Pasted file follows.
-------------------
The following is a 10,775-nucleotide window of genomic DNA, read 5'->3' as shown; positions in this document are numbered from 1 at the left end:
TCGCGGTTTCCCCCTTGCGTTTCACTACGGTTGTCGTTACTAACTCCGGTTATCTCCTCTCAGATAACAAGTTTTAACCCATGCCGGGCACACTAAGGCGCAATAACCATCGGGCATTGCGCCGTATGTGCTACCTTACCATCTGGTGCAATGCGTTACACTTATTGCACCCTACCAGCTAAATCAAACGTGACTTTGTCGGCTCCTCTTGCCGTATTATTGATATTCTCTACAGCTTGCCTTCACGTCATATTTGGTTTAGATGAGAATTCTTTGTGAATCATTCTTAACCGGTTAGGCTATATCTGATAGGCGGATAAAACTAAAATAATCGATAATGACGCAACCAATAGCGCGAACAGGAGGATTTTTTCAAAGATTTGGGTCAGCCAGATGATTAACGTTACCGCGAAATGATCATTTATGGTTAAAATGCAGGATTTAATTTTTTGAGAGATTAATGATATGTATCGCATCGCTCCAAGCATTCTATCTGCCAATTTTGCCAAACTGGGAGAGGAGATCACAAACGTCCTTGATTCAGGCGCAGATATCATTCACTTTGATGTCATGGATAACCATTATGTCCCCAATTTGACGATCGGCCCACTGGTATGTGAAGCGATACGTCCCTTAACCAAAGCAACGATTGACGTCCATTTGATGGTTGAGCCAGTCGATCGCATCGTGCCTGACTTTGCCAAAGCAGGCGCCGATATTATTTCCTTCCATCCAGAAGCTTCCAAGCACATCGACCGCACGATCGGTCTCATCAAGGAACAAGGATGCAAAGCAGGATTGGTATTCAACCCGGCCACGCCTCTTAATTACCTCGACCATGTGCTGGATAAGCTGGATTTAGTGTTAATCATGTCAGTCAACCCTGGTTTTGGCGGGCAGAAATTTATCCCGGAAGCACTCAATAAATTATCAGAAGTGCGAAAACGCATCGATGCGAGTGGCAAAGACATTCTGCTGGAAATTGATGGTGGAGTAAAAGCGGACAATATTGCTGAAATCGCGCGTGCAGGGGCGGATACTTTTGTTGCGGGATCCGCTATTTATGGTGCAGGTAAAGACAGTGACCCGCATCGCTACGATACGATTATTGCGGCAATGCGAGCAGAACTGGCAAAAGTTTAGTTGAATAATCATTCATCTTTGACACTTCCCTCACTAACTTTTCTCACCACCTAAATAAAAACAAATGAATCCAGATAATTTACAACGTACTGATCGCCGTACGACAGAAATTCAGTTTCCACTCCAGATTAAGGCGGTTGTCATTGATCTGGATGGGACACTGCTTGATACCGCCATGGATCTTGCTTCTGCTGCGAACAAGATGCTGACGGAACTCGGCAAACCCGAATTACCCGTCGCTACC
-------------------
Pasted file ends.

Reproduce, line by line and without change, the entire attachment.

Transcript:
The following is a 10,775-nucleotide window of genomic DNA, read 5'->3' as shown; positions in this document are numbered from 1 at the left end:
TCGCGGTTTCCCCCTTGCGTTTCACTACGGTTGTCGTTACTAACTCCGGTTATCTCCTCTCAGATAACAAGTTTTAACCCATGCCGGGCACACTAAGGCGCAATAACCATCGGGCATTGCGCCGTATGTGCTACCTTACCATCTGGTGCAATGCGTTACACTTATTGCACCCTACCAGCTAAATCAAACGTGACTTTGTCGGCTCCTCTTGCCGTATTATTGATATTCTCTACAGCTTGCCTTCACGTCATATTTGGTTTAGATGAGAATTCTTTGTGAATCATTCTTAACCGGTTAGGCTATATCTGATAGGCGGATAAAACTAAAATAATCGATAATGACGCAACCAATAGCGCGAACAGGAGGATTTTTTCAAAGATTTGGGTCAGCCAGATGATTAACGTTACCGCGAAATGATCATTTATGGTTAAAATGCAGGATTTAATTTTTTGAGAGATTAATGATATGTATCGCATCGCTCCAAGCATTCTATCTGCCAATTTTGCCAAACTGGGAGAGGAGATCACAAACGTCCTTGATTCAGGCGCAGATATCATTCACTTTGATGTCATGGATAACCATTATGTCCCCAATTTGACGATCGGCCCACTGGTATGTGAAGCGATACGTCCCTTAACCAAAGCAACGATTGACGTCCATTTGATGGTTGAGCCAGTCGATCGCATCGTGCCTGACTTTGCCAAAGCAGGCGCCGATATTATTTCCTTCCATCCAGAAGCTTCCAAGCACATCGACCGCACGATCGGTCTCATCAAGGAACAAGGATGCAAAGCAGGATTGGTATTCAACCCGGCCACGCCTCTTAATTACCTCGACCATGTGCTGGATAAGCTGGATTTAGTGTTAATCATGTCAGTCAACCCTGGTTTTGGCGGGCAGAAATTTATCCCGGAAGCACTCAATAAATTATCAGAAGTGCGAAAACGCATCGATGCGAGTGGCAAAGACATTCTGCTGGAAATTGATGGTGGAGTAAAAGCGGACAATATTGCTGAAATCGCGCGTGCAGGGGCGGATACTTTTGTTGCGGGATCCGCTATTTATGGTGCAGGTAAAGACAGTGACCCGCATCGCTACGATACGATTATTGCGGCAATGCGAGCAGAACTGGCAAAAGTTTAGTTGAATAATCATTCATCTTTGACACTTCCCTCACTAACTTTTCTCACCACCTAAATAAAAACAAATGAATCCAGATAATTTACAACGTACTGATCGCCGTACGACAGAAATTCAGTTTCCACTCCAGATTAAGGCGGTTGTCATTGATCTGGATGGGACACTGCTTGATACCGCCATGGATCTTGCTTCTGCTGCGAACAAGATGCTGACGGAACTCGGCAAACCCGAATTACCCGTCGCTACC